Material Companies Embracing Recycling
With an overall shift in focus on recycling from the industry, it’s been notable that many material companies have thrown their hats into the recycling ring.
Michael Zobel, head of the high performance materials business unit for Lanxess, said the circular economy is a core topic for the company. The company is running a series of pilot projects to look at chemical recycling and other recycling options.
The long-term success is possible only if the entire value chain works together—it doesn’t make sense to move just one element of value chain to try something.
He also empathized how the entire industry must collaborate.
“The goal is to bring plastic back into new and quality applications,” he said. “The long-term success is possible only if the entire value chain works together—it doesn’t make sense to move just one element of value chain to try something. It starts at the beginning: raw material suppliers, machinery, brand owners, recyclers. Only by the entire supply chain working together will make the circular economy a success.”
Covestro will promote a “sustainable and digital world” through its showcase at the K. CEO Markus Steilemann named the development of a functioning circular economy and
Covestro CEO Markus Steilemann
improved management of limited fossil resources, primarily crude oil, as central points for increased sustainability. “These are goals that will impact society as a whole and Covestro wants to contribute to this. Within our company, we want to establish material cycles along the entire value chain, from suppliers, to production and logistics, to the use of our products and their reuse,” Steilemann said.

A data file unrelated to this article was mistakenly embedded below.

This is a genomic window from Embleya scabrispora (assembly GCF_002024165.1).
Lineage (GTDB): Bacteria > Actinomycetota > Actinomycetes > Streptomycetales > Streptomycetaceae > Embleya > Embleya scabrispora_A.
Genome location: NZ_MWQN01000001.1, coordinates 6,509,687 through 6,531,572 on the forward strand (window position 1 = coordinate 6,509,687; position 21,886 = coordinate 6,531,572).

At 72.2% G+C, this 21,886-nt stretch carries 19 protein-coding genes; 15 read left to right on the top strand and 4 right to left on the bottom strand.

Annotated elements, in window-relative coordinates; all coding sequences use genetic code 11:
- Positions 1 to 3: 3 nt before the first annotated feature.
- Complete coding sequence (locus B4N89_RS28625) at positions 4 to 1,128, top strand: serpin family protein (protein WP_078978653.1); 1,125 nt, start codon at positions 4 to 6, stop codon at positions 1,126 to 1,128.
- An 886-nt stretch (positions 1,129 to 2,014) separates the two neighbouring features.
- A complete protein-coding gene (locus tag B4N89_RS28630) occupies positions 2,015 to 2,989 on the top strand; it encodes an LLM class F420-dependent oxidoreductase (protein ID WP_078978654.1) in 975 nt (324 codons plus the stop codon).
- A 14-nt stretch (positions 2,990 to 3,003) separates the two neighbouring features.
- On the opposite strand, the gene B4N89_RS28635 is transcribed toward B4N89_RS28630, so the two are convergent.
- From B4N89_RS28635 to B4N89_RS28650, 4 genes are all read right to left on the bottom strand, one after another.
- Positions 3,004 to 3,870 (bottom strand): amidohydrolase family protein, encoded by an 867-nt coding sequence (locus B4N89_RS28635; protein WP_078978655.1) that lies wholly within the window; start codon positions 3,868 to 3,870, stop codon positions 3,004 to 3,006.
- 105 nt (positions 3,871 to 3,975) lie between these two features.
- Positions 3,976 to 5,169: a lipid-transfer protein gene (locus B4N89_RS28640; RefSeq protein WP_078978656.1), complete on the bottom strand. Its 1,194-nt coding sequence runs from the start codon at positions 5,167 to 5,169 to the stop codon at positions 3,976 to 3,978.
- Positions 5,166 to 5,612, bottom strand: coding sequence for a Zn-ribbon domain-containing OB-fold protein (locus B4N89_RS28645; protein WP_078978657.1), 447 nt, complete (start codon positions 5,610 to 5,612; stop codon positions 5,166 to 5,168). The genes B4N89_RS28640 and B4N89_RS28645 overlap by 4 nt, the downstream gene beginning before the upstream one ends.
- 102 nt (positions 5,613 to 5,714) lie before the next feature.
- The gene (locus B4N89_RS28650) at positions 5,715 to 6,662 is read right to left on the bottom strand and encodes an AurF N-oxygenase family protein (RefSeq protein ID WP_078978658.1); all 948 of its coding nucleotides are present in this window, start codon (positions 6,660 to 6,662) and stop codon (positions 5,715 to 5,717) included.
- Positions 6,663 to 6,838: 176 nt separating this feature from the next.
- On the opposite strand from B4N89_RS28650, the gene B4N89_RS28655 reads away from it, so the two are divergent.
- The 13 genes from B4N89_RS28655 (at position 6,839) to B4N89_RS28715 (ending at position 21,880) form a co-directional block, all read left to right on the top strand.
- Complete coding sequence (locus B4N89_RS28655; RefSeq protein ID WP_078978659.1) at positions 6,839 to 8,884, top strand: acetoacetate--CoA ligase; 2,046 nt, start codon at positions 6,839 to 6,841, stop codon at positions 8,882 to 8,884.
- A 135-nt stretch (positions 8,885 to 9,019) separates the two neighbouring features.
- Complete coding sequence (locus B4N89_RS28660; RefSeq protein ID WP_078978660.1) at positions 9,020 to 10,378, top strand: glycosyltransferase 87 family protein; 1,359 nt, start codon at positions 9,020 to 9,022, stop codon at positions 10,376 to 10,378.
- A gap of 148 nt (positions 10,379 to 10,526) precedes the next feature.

When recycling used plastics, it will be important to be able to exhaust all technical possibilities. “The relatively new method of chemical recycling is also an option, which requires additional support,” he said.
A key aspect for developing a circular economy in the plastics and chemical industry is closing the carbon cycle with recycled resources, he added.
BASF showcased proof of concept for its ChemCycling (chemical recycling) project. Reps from Südpack, Storopack, Jaguar Land Rover and Schneider Electric all presented about work in this area.
- Jaguar Land Rover (JLR) developed a plastic front-end carrier prototype for its first electric SUV, the I-Pace, out of Ultramid B3WG6 Ccycled Black 00564.
- Storopack, a globally active supplier of protective packaging and technical molded parts, used Styropor P recycled to make insulation packaging for temperature sensitive pharmaceutical products as well as boxes for transporting fresh fish and protective packaging for electronic devices.
- Südpack, a producer of film packaging in Europe, produced a polyamide film and a polyethylene film that were processed into specially sealed packaging for mozzarella. Until now, multi-layer packaging has usually been considered to be only recyclable to a limited extent.
- Schneider Electric, a provider in the digital transformation of energy management and automation, manufactured a circuit breaker from chemically recycled Ultramid.
Johannes Remmele, managing partner of Südpack, said: “We’re under enormous pressure to justify what we do and produce, so we need new processes to recycle plastic better and more efficiently. The industry has to rise up to those challenges. We at Südpack didn’t hesitate to work with BASF on this great concept. ChemCycling will allow us to significantly recycle large quantities of plastic in the future and recover the raw material.”